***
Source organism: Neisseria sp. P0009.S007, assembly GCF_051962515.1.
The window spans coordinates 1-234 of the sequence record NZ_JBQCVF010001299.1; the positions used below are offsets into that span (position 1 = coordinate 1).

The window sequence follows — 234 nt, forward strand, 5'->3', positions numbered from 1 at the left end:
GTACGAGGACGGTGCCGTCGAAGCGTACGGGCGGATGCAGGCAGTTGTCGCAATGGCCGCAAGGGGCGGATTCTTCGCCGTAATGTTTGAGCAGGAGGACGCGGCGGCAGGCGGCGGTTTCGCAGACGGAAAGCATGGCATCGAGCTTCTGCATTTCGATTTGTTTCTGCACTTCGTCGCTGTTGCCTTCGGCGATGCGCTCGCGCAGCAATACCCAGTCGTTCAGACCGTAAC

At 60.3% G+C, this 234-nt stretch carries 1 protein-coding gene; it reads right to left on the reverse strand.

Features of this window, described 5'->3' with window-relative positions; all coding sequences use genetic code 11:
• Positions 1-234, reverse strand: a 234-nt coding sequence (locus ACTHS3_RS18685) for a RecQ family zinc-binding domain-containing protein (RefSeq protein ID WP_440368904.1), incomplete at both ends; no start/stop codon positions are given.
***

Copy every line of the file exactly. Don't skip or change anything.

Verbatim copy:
Source organism: Neisseria sp. P0009.S007, assembly GCF_051962515.1.
The window spans coordinates 1-234 of the sequence record NZ_JBQCVF010001299.1; the positions used below are offsets into that span (position 1 = coordinate 1).

The window sequence follows — 234 nt, forward strand, 5'->3', positions numbered from 1 at the left end:
GTACGAGGACGGTGCCGTCGAAGCGTACGGGCGGATGCAGGCAGTTGTCGCAATGGCCGCAAGGGGCGGATTCTTCGCCGTAATGTTTGAGCAGGAGGACGCGGCGGCAGGCGGCGGTTTCGCAGACGGAAAGCATGGCATCGAGCTTCTGCATTTCGATTTGTTTCTGCACTTCGTCGCTGTTGCCTTCGGCGATGCGCTCGCGCAGCAATACCCAGTCGTTCAGACCGTAAC

At 60.3% G+C, this 234-nt stretch carries 1 protein-coding gene; it reads right to left on the reverse strand.

Features of this window, described 5'->3' with window-relative positions; all coding sequences use genetic code 11:
• Positions 1-234, reverse strand: a 234-nt coding sequence (locus ACTHS3_RS18685) for a RecQ family zinc-binding domain-containing protein (RefSeq protein ID WP_440368904.1), incomplete at both ends; no start/stop codon positions are given.